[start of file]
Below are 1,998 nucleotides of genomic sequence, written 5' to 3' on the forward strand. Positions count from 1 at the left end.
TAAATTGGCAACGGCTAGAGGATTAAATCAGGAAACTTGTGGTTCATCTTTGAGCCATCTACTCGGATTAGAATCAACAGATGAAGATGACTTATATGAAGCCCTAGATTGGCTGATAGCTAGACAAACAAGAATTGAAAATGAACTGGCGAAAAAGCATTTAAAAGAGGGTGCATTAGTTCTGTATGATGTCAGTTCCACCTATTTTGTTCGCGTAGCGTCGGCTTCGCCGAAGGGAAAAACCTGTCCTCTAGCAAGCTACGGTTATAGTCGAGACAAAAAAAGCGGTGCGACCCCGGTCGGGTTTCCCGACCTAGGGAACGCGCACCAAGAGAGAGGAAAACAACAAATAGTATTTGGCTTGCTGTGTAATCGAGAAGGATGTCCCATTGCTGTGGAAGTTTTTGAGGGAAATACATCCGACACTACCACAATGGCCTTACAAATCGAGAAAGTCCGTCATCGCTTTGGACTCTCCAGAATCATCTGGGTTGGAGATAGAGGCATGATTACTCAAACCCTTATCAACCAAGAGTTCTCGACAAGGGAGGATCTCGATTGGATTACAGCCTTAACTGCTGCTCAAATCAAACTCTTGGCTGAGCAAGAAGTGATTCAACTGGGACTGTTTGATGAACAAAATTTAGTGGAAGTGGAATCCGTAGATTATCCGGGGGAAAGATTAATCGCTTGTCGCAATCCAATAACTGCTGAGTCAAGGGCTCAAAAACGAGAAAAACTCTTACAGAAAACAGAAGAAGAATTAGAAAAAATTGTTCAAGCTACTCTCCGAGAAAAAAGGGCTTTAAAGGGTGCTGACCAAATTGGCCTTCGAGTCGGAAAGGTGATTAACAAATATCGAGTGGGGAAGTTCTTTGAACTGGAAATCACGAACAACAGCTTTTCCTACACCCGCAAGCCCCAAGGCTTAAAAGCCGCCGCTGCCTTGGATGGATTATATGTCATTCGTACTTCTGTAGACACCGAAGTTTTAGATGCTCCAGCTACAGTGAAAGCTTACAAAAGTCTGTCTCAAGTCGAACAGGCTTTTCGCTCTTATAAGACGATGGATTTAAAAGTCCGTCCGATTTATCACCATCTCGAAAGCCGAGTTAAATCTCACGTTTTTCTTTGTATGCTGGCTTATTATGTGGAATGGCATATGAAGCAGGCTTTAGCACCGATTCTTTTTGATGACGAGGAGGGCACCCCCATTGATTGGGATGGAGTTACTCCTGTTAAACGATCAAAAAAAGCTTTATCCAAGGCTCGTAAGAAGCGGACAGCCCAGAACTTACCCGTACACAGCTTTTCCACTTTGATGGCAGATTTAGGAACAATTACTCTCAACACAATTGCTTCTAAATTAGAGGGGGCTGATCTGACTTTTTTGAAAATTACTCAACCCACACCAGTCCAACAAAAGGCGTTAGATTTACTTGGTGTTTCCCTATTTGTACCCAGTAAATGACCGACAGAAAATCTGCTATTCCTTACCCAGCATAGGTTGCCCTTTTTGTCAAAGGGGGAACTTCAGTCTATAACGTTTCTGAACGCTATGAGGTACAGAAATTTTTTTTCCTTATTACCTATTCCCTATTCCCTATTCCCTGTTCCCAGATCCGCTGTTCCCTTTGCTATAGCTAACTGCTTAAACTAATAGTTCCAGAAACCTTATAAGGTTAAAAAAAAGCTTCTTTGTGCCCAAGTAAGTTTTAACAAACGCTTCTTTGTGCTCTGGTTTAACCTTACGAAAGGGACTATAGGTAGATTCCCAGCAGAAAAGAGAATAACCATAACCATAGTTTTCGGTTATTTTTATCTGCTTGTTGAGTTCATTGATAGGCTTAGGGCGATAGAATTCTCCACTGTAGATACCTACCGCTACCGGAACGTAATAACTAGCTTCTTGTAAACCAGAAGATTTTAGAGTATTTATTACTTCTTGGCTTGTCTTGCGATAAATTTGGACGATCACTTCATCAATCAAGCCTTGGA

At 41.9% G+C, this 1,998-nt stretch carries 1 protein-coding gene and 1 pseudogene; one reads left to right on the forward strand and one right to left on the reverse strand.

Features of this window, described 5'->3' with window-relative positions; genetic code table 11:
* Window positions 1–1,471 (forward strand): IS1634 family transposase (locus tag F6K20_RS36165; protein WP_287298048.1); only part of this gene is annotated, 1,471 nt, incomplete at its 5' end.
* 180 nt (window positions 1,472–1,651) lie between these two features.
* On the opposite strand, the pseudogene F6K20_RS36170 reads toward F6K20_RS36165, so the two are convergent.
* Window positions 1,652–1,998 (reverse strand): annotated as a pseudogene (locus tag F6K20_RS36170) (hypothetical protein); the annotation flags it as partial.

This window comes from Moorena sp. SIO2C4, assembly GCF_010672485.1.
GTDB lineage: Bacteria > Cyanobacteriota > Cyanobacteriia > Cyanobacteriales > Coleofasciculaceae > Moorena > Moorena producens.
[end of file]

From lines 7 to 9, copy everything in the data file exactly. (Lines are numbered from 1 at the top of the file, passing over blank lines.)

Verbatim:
* On the opposite strand, the pseudogene F6K20_RS36170 reads toward F6K20_RS36165, so the two are convergent.
* Window positions 1,652–1,998 (reverse strand): annotated as a pseudogene (locus tag F6K20_RS36170) (hypothetical protein); the annotation flags it as partial.

This window comes from Moorena sp. SIO2C4, assembly GCF_010672485.1.